01 January 2013

+JMJ+

Life as a Reading Challenge, Chapter 9

It takes me forever to finish my own projects, doesn't it? Chapter 8 went up over nine months ago. Since that time, you could say a whole new direction to my blogging has been born.

When I started writing these posts, my personal reading challenge was to come up with a nice balance between "new" books and "old" books. (See Chapter 3.) That soon became a more general rule of having as eclectic a reading mix as possible. You can see how that works out if you review last year's "Two or Three" Book Club picks . . .




In a nutshell, I did a reread of a fondly remembered Jane Austen Romance, sank my teeth into my first Stephen King Horror novel in several years, and tried Laura Ingalls Wilder's historical fiction for children for the very first time. But the best part of all that reading was that I did it all with your company! (Yes, you!)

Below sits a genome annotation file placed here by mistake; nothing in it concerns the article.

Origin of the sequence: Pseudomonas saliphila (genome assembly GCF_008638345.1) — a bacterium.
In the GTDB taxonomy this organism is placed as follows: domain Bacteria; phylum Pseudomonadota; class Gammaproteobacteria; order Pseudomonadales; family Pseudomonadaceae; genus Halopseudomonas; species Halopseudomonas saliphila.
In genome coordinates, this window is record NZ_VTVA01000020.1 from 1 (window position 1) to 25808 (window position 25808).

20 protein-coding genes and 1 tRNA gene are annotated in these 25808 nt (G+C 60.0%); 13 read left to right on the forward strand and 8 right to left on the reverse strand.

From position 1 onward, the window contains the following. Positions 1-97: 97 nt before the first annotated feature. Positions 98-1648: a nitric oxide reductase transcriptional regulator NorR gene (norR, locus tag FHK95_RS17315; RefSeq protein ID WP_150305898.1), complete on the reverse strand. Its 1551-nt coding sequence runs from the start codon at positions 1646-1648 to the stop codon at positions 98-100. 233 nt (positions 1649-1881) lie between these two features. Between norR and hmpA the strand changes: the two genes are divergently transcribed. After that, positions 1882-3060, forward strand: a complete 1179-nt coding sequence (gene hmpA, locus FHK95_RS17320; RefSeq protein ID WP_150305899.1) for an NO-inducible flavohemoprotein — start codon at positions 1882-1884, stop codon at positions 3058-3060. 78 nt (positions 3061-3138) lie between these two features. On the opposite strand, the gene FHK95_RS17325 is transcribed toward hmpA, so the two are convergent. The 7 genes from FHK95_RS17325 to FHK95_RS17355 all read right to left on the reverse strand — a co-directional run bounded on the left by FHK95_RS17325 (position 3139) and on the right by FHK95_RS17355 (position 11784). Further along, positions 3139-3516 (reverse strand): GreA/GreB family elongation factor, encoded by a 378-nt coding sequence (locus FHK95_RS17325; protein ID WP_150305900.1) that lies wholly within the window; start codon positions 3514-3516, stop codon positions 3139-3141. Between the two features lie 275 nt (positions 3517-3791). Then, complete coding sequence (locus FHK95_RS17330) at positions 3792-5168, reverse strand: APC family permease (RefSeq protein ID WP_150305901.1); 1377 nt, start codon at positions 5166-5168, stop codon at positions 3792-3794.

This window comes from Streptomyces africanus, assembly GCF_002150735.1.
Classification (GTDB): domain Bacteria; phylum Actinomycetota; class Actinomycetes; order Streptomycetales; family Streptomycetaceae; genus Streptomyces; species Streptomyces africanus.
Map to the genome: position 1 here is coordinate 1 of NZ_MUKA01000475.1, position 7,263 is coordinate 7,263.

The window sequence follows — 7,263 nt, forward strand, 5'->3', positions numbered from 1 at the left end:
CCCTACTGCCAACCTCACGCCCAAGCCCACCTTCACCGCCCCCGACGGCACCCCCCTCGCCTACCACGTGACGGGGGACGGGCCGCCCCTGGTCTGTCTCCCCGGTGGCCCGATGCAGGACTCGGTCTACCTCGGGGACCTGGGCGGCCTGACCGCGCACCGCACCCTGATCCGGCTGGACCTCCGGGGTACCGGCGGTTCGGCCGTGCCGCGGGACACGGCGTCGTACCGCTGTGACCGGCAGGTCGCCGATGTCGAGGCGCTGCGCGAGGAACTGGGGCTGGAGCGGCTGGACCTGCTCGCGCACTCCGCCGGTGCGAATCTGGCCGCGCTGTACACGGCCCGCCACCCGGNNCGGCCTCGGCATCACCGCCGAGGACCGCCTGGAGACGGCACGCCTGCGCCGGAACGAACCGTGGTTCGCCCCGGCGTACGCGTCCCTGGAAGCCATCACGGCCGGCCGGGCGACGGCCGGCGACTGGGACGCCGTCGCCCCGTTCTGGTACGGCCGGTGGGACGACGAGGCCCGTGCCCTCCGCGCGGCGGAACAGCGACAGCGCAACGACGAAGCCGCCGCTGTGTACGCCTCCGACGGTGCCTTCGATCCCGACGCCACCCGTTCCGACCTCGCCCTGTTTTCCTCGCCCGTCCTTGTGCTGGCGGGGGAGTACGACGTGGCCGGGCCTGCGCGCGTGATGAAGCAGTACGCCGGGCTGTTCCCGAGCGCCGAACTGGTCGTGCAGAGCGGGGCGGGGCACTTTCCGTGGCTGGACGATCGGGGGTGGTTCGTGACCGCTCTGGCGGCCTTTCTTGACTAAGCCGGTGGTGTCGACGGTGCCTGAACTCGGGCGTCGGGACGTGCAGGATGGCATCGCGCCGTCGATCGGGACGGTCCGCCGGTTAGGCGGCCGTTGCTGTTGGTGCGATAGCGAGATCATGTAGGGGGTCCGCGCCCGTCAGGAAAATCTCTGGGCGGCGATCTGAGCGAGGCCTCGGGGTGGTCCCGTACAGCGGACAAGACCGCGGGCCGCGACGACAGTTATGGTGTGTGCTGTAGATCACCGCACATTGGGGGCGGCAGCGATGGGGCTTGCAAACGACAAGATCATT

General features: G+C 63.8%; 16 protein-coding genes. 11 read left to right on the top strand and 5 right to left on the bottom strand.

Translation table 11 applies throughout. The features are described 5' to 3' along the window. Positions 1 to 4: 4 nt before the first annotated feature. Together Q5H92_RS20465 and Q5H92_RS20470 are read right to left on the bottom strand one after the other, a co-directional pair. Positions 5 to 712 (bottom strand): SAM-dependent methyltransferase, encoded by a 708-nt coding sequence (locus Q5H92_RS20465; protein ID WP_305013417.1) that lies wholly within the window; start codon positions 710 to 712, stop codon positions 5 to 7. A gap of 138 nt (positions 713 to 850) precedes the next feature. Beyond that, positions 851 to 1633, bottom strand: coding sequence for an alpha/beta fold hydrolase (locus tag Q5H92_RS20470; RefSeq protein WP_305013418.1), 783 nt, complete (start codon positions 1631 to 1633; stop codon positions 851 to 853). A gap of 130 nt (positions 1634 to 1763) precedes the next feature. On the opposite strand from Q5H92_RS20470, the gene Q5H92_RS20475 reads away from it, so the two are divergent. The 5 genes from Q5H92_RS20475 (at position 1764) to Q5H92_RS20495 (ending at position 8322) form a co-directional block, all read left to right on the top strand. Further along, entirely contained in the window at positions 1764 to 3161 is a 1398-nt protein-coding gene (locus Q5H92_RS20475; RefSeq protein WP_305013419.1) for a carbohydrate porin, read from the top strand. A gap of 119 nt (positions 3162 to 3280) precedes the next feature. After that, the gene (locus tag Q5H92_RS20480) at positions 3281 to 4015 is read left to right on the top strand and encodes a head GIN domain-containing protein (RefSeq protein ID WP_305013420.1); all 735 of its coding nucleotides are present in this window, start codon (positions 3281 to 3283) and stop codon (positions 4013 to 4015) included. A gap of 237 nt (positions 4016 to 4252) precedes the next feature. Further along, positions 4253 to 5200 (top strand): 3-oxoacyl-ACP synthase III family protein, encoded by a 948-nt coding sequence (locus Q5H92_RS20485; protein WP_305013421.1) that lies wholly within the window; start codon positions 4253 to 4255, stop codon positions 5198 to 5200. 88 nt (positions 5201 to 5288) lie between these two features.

That brings me to a new kind of reading challenge. While I usually read what I please and let others take it or leave it, I've come to see that attracting the company of others means having to consider the preferences of others. And that may turn out to be my biggest challenge yet, because the next book I'd like to try is probably not something a lot of you will be too crazy about.

This is a blogging-related complication, of course. And there are at least two ways of looking at it. 

From a "branding" perspective, I see that the best thing to do would be to keep going in the direction that is working. The most successful Book Club pick by far, in terms of creating discussion, has been Wilder's Little House series. The last time I had this much reader involvement, I was blogging about Madeleine L'Engle. Obviously, classic children's literature--anything that touches a nostalgic nerve--is a comments goldmine. And I should do more of it.